Vince Young and Kerry Collins have been taking turns swapping jobs for as long as Reggie Bush has been immorally gripping a Heisman trophy. However, all indications from Jeff Fisher are that VY is still the QB and Collins' cup o' joe on Sunday was merely because of the Steelers defense and how poorly it matches up with Young's game.

(Aside: Pittsburgh's just good, y'all. People are going to have to start profusely apologizing to Peter King in February if Troy Polamalu stays healthy. Unless those same people drafted Ryan Mathews on their fantasy teams anyway.)

That doesn't mean that Vinsanity is free of getting the hook in the future though; he simply has to keep his head together moving forward, and not be the reason why the Titans beat themselves. That's entirely possible, although games against the Giants, Denver and Dallas aren't exactly that first week freebie Young got against the Raiders.

****

Oakland is now a "controversy free zone." Or something -- Tom Cable doesn't want to talk about whether Bruce Gradkowski is going to start, he just wants to know why JaMarcus Russell is wearing a Jason Campbell mask and still on his roster.

It's really outstanding just how horrible Oakland has made Campbell; not that he was Jim Plunkett (well, he wasn't Plunkett to anyone that has a modicum of sanity remaining anyway) before, but it sure seemed like he could be a shade above mediocre and manage to help the Raiders make a run. So much for that though -- Campbell's been 30 of 52 for a TD and two INTs so far in the season, good enough for a stinker of a 61.9 QB rating.

Gradkowski isn't exactly Plunkett either, but at least he's not Curtis Painter. Although, in hindsight, maybe Painter's job would be a lot less difficult if he just got traded to Oakland and had the opportunity to back up someone who's not Peyton Manning.

****

David Garrard is our final quarterback who got benched in Week 2 for poor play. Fortunately, he was able to pull a Judge Smails on Luke McCown's hamstring just before the backup led the Jaguars to their second score of the day, allowing Garrard to sneak in and toss a potentially job-saving TD.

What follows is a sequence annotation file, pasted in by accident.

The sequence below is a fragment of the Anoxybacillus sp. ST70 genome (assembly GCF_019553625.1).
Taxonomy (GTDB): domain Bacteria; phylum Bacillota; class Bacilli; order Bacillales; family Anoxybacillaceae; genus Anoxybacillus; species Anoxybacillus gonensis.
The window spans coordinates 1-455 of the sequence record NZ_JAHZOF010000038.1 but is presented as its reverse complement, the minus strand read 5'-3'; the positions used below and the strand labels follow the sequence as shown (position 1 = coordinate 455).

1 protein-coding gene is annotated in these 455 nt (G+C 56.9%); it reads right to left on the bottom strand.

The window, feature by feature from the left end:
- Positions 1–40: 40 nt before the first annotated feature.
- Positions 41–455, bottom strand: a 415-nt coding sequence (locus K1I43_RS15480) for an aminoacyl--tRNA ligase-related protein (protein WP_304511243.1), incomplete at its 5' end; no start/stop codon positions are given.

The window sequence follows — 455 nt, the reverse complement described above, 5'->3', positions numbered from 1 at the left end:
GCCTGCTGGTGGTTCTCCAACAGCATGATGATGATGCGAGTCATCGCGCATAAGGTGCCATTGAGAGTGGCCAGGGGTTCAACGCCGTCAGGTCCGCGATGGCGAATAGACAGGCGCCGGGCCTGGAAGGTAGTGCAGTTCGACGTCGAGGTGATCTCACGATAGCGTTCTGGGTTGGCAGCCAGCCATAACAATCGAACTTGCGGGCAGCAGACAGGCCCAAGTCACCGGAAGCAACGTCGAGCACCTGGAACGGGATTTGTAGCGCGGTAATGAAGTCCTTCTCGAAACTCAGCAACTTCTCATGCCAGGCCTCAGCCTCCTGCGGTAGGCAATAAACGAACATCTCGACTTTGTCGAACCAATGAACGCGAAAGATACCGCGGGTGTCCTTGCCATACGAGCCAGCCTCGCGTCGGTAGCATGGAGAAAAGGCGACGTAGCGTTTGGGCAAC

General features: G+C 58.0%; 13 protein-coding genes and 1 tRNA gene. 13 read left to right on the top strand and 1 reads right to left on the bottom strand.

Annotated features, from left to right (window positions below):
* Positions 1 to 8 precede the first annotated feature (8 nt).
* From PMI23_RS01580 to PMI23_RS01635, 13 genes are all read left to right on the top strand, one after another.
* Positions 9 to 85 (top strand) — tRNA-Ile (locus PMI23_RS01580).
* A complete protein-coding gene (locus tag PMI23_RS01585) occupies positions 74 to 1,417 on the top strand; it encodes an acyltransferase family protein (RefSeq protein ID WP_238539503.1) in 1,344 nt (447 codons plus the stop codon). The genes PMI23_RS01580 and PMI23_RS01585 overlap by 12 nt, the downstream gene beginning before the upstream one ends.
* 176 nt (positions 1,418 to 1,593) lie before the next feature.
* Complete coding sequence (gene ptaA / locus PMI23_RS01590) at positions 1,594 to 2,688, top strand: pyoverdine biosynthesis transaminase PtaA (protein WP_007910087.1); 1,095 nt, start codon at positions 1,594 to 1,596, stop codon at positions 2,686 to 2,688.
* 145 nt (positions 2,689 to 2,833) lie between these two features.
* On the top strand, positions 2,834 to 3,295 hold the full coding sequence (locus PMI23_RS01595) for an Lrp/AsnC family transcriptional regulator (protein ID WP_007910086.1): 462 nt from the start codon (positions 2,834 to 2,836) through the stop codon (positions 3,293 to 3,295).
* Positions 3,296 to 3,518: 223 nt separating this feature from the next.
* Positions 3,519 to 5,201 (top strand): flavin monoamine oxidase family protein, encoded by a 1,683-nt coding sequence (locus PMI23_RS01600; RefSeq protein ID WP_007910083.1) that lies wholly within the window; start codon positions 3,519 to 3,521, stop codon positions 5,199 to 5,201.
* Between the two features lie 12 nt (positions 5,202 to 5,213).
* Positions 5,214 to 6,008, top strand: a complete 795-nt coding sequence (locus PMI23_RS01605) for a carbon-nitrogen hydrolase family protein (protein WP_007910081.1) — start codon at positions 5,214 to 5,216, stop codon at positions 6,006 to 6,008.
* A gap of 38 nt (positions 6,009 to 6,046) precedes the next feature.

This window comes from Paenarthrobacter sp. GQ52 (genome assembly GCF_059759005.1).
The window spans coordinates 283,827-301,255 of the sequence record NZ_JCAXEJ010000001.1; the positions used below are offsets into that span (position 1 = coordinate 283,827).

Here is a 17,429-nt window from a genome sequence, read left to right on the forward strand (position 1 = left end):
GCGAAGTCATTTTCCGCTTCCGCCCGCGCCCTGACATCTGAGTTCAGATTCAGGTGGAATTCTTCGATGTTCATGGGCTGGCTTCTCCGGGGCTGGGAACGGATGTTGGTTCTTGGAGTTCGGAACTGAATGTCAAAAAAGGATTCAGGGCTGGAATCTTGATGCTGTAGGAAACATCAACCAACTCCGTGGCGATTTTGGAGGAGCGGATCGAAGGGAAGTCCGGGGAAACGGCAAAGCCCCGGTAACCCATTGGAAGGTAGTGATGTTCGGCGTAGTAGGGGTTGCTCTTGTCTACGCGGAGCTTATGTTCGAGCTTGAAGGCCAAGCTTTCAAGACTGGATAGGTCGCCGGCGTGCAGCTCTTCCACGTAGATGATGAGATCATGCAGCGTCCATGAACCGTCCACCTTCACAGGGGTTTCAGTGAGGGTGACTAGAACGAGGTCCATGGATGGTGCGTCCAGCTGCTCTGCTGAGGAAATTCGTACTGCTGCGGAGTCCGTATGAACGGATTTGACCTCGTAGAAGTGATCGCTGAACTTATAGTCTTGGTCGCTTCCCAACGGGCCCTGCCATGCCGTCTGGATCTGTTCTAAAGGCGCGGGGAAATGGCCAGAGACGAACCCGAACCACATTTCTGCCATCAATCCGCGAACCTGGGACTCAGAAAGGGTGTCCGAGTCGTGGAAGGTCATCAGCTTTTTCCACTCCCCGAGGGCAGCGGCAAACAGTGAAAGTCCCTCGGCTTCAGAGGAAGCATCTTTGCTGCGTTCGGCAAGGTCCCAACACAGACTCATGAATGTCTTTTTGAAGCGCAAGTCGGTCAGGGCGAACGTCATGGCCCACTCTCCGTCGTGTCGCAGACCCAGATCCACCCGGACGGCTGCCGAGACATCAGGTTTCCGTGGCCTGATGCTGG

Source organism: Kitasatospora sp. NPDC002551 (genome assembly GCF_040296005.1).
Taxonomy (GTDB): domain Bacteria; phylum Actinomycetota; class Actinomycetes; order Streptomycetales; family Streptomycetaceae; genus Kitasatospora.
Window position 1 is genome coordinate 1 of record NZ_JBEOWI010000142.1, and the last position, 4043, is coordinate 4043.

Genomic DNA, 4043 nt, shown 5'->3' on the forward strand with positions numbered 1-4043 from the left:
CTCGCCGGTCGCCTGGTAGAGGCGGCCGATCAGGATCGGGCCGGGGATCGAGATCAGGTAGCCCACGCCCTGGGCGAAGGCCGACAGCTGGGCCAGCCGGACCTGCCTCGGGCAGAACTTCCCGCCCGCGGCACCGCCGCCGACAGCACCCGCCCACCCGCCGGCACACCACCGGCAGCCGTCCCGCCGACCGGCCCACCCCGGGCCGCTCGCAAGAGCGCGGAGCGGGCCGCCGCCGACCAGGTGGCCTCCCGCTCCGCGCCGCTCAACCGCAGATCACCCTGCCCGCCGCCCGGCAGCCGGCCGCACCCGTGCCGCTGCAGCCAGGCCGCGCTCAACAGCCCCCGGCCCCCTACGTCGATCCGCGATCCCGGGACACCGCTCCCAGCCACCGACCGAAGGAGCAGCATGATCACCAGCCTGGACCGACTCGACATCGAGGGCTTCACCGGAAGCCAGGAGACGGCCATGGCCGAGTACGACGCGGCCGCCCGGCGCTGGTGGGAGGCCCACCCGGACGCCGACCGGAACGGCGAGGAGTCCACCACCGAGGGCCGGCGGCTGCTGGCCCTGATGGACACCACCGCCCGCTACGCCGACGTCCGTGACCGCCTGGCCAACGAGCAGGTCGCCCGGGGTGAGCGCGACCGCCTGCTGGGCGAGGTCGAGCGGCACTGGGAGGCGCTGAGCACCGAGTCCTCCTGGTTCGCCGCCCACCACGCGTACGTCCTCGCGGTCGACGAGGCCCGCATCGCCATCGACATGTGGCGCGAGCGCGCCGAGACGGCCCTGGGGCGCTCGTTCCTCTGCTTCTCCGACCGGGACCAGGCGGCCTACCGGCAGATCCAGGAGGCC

The removal of Garrard in a painful blowout to San Diego is interesting, if only because he'd looked so stout in Week 1 while the Jags were dismantling the Broncos. Oh, and because everyone spent all preseason demanding that Jack Del Rio infuse controversial concern into the depth chart, only to have him firmly reject the notion that Garrard might lose his job.

It's safe to say that Garrard is safe to play … for now. But if the Jags keep sink further behind the leaders of what appears to be a very difficult division, people could get panicky.

****


Jamaal Charles and Jerome Harrison have to have kidnapped the children of their respective coaches (Todd Haley and Eric Mangini). There's no other explanation for why they see so few touches despite being so clearly the better backs on their team.

And I hear you, Chiefs fans who say "HEY SHUT IT, WE'RE 2-0, HALEY RULEZ!1" Also those of you who say, "Excuse me, Mr. Brinson, but Charles really doesn't do that much damage with his carries" -- I hear you too. But the thing is, and this is the thing: why not, you know, actually utilize Charles? Not that he should get the rock 30 times a game in between the tackles -- that would be silly. But a screen or two perhaps? That's not so much to ask, right?